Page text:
These are writs of error for the review of two judgments of the Supreme Court of Iowa — one against Richard B. Chapman, and the other against John Stryker — in suits brought by Edward K. Goodnow, assignee of the Iowa Homestead Company, in his lifetime, to recover money paid by the Homestead Company for taxes levied by the county of Webster on "Des Moines River lands" belonging to Chapman and Stryker, respectively, for the years 1864 to 1871, both inclusive. For a statement of the general facts on which the right of recovery depends reference is made to the case of Stryker v. Crane, ante, 527. The Homestead Company assigned its claims against these owners after the decree in the suit of Homestead Company v. Valley Railroad, 17 Wall. 153, was rendered.
The suits were begun August 5, 1876, and in each case a demurrer was filed to the original petition January 19, 1877. On the 12th of February, 1879, the county of Webster appeared in each of the suits and filed a petition therein setting forth "that the taxes mentioned in said petition [that of Goodnow] were duly and legally assessed and levied by said county upon the lands therein mentioned, at the times, for the years and amounts, and in the manner and form alleged and set forth in said petition, and that the said taxes at the times of the said several assessments became and were and still are a valid and binding lien upon said lands in favor of said county;" that Chapman and Stryker were the owners in fee of the several tracts by them respectively claimed at the times of the levies, "and in duty bound to pay said taxes to said county;" that the said taxes had never been paid, and the "whole thereof is still due to said county from the said defendant." Each of these petitions concluded with a prayer for judgment against the defendant for the amount of the taxes, and the enforcement of a lien on the lands for the payment thereof.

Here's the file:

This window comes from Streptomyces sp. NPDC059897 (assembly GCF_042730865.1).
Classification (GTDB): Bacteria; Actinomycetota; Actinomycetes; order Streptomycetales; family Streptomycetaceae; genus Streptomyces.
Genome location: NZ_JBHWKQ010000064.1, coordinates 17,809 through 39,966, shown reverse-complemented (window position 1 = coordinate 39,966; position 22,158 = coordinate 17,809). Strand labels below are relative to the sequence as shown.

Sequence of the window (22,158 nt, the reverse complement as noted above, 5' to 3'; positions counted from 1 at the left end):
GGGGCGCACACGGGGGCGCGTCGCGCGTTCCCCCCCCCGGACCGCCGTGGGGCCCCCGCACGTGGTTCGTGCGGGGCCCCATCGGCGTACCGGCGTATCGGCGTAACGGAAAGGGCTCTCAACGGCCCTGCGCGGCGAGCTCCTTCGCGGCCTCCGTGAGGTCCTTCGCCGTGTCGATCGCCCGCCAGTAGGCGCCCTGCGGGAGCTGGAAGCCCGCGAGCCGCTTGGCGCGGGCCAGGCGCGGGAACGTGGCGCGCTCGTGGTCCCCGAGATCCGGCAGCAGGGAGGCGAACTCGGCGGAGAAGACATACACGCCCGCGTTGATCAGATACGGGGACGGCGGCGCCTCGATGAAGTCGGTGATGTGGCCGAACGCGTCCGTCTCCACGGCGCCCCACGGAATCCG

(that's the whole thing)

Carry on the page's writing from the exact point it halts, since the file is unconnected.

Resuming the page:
On the 5th of April, 1879, Goodnow filed an amendment to his original petition in each of the cases, in which he alleged that when the Homestead Company paid the taxes to the county "it was agreed and understood that if the said county should receive or collect the said taxes of and from the said defendant, the said county would repay the taxes so collected to" the company; and "that said county would sue defendant in its own name for the taxes mentioned in said petition, and in case it should collect the same, would pay them to" the company. And, further, he alleged "that if said defendant refuses to pay said taxes to said county and claims that said taxes have been paid to said county through or by means of the plaintiff's assignor [the Homestead Company] having given or delivered the same to the county, then the defendant is bound to repay the same to plaintiff."